Special Guest: We were able to give some time to a special guest to tell us about herself.  Although her official first name is Gertrude, she is known as GetRude…a very forceful advocate working to defeat AIDS and poverty in Africa.  She told us that living in Africa prepares a person to live anywhere in the world!  GetRude feels she has a mission to awaken the world and to get her message out she started authoring books and pamphlets in 2001.  She told us how the typical African woman is ‘at the bottom of the food chain’, has the greatest responsibilities in the home but always must eat last which translates to sometimes not eating at all.  GetRude was blessed with a mother and father who believed in education and made sure she had that opportunity even in the face of economic problems.  Education was recognized as one of the few paths out of poverty.

In speaking about AIDS missteps, GetRude described how one NGO came to a village by helicopter and dropped leaflets and condoms for the village population.  The leaflets were used to fuel fires and the kids blew up the condoms like balloons.  This experience was made into a play that was so successful that it funded two years of APPROPRIATE work against AIDS.  In Getrude’s family alone, there are 89 orphaned children…their parents destroyed by AIDS.

The purpose of GetRude’s visit to Bali was to meet with the John Fawcett Foundation and obtain information about their successful mobile clinics.  Her eyes welled with happy tears as she told us that, thanks to our own HIV AIDS expert Rtn Dr. Steve, she now has the know-how to set up a clinic in her home country in Africa, where she will continue her work. 

We wish her all the best of success!

GUEST SPEAKERS

Hannah and Putu Feri from LINI

Hannah and Pari from LINI

Hannah and Pari from LINI

 

Hannah and Pari demonstrate the techniques of regenerating coral in the coastal waters of Bali.

Hannah and Pari demonstrate the techniques of regenerating coral in the coastal waters of Bali.

Our guest speakers this evening Putu Feri and Hannah, addressed a topic of major economic and environmental concern to the Balinese communities…those who earn their living by fishing.  Through lack of education and understanding fishermen have been using destructive methods to obtain their catch.  The result is fewer fish and devastation of the local coral reefs.  NGO LINI has been working with six villages on the north coast of Bali over the past several years educating fishermen in efforts to change fishing methods.  At the same time, village fishermen are helping to create new coral reefs using what is called a “reef dome”.  Built from cement, these reef domes are hauled out to sea and placed in areas where damage to reefs has been done.  Within a reasonably brief period of time these reef domes become homes to the coral and the reefs are being restored.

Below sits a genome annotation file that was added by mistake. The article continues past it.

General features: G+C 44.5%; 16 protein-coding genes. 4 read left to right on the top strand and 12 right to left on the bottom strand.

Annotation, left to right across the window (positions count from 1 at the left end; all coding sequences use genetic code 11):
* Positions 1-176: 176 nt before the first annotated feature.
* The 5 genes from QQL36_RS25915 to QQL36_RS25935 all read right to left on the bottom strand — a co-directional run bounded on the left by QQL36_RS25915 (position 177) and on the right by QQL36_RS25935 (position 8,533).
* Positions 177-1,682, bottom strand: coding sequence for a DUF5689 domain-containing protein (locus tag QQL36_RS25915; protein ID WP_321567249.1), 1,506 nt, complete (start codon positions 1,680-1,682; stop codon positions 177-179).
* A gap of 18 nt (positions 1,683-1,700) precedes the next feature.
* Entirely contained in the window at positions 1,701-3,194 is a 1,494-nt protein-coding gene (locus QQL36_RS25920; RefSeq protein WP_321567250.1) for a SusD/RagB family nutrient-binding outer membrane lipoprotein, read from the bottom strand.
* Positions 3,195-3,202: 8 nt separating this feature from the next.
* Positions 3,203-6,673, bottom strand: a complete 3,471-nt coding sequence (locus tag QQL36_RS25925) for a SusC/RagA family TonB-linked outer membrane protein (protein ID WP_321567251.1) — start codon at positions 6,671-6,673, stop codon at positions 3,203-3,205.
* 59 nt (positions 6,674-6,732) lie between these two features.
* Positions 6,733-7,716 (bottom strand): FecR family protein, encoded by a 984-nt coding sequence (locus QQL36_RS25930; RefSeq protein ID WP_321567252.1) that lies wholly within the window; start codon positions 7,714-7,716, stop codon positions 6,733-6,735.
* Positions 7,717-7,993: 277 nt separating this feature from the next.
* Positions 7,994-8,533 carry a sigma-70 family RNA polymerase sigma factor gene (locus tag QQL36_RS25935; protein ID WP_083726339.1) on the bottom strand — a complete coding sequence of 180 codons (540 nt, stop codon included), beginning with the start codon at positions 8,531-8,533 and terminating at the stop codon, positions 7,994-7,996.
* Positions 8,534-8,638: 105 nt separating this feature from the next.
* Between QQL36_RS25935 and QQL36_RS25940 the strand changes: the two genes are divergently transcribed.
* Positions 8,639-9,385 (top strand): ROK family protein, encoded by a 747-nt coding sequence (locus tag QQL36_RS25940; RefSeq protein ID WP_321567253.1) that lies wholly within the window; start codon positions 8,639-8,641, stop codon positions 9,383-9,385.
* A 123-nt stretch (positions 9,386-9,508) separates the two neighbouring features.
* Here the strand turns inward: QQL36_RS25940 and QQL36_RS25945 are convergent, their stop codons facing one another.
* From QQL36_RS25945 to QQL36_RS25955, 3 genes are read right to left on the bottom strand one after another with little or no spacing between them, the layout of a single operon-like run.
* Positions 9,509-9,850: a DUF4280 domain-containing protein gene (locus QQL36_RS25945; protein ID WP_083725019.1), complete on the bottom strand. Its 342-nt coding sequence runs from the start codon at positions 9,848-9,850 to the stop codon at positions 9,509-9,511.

In years past almost 100% of the fish eaten in Bali came from Bali.  Today much of the fish is imported.  Some species of fish have all but disappeared.  The work of LINI is to preserve the coral reefs, protect the fish (which hide in the reefs) and improve the economy of the fishermen.  It seems to be working!  Fishermen are avoiding destructive methods previously used while fishing, reporting larger catches and the reefs are slowly being replaced.   

Speaker Putu was excellent…although this was his first ever presentation in English!  Hats off to Putu, Hannah and NGO LINI for a very relevant and informative dialogue with the club.